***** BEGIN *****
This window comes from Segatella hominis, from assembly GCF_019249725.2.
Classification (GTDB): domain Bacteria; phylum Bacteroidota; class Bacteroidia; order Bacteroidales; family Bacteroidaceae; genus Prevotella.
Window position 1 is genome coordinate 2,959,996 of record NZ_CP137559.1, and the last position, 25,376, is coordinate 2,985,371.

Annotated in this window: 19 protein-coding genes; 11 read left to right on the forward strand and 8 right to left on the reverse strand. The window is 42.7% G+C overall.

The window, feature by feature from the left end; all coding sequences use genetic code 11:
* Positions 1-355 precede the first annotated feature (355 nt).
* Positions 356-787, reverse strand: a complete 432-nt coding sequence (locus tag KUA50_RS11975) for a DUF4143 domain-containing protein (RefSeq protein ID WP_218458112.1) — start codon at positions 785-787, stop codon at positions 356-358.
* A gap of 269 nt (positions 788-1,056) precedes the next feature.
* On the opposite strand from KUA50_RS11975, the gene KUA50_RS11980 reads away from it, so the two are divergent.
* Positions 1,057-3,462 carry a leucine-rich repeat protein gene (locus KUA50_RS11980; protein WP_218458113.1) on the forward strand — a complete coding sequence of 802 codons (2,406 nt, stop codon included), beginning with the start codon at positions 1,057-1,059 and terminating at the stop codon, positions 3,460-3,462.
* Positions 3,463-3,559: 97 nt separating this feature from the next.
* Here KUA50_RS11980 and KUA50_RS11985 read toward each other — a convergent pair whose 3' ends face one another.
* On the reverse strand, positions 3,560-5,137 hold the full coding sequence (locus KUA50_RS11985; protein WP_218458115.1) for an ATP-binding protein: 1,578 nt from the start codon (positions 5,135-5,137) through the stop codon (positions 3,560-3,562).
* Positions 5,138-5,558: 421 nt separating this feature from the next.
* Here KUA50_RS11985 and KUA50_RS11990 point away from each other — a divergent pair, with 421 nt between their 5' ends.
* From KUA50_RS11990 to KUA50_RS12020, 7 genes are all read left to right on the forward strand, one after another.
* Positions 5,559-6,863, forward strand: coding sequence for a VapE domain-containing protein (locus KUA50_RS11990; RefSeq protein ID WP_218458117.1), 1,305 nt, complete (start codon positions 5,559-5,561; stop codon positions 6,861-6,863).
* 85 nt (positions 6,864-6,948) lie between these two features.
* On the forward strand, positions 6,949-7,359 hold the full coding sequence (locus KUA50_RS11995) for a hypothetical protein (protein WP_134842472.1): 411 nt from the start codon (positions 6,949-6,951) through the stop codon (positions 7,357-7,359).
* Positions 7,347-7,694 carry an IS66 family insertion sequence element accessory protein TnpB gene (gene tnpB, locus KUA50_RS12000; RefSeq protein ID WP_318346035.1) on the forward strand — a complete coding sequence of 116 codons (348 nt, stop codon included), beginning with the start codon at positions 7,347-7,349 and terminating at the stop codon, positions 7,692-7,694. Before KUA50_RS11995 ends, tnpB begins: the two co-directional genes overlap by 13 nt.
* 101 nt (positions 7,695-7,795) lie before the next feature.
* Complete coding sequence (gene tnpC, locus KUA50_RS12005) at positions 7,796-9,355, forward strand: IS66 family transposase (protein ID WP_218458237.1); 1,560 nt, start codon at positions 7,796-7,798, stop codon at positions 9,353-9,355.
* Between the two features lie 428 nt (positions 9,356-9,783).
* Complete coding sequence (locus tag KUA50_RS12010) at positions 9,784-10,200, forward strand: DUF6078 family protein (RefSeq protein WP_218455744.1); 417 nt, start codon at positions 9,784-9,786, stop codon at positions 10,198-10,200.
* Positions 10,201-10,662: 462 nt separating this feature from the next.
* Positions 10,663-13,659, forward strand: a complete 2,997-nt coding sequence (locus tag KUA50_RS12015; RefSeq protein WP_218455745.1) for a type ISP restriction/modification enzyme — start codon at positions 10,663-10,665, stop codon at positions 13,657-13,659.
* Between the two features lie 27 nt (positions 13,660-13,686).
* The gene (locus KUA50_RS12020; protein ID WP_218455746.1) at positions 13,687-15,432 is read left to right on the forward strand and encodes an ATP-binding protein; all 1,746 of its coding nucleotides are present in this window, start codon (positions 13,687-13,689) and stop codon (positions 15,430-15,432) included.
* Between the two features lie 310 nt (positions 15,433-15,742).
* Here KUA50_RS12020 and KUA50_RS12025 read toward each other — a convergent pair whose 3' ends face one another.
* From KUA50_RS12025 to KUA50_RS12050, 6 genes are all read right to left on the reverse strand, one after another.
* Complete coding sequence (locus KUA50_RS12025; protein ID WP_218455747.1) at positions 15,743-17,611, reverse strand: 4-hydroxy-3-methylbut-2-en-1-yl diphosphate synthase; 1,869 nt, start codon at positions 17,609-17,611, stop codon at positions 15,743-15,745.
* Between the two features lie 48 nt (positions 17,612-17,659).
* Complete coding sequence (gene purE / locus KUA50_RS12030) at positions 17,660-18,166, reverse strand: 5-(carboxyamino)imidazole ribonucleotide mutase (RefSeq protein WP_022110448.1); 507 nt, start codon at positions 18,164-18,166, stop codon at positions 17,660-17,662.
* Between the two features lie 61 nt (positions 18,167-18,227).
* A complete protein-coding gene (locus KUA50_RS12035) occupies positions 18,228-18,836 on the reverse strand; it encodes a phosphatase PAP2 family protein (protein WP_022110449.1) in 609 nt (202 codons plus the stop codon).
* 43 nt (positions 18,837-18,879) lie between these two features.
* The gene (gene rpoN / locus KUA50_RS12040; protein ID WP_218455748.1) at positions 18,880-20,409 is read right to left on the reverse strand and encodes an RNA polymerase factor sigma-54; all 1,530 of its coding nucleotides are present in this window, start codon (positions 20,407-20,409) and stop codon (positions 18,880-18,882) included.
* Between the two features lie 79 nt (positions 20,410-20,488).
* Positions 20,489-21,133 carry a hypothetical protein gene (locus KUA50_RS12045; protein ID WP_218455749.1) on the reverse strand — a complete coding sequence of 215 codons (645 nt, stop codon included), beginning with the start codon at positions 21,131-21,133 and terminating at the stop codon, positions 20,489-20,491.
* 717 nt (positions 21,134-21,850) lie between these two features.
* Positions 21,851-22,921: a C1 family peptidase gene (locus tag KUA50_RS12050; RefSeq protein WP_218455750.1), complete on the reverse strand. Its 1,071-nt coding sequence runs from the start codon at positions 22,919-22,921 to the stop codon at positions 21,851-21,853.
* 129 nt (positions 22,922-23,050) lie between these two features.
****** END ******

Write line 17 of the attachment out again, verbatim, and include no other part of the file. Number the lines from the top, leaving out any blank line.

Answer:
* Positions 5,559-6,863, forward strand: coding sequence for a VapE domain-containing protein (locus KUA50_RS11990; RefSeq protein ID WP_218458117.1), 1,305 nt, complete (start codon positions 5,559-5,561; stop codon positions 6,861-6,863).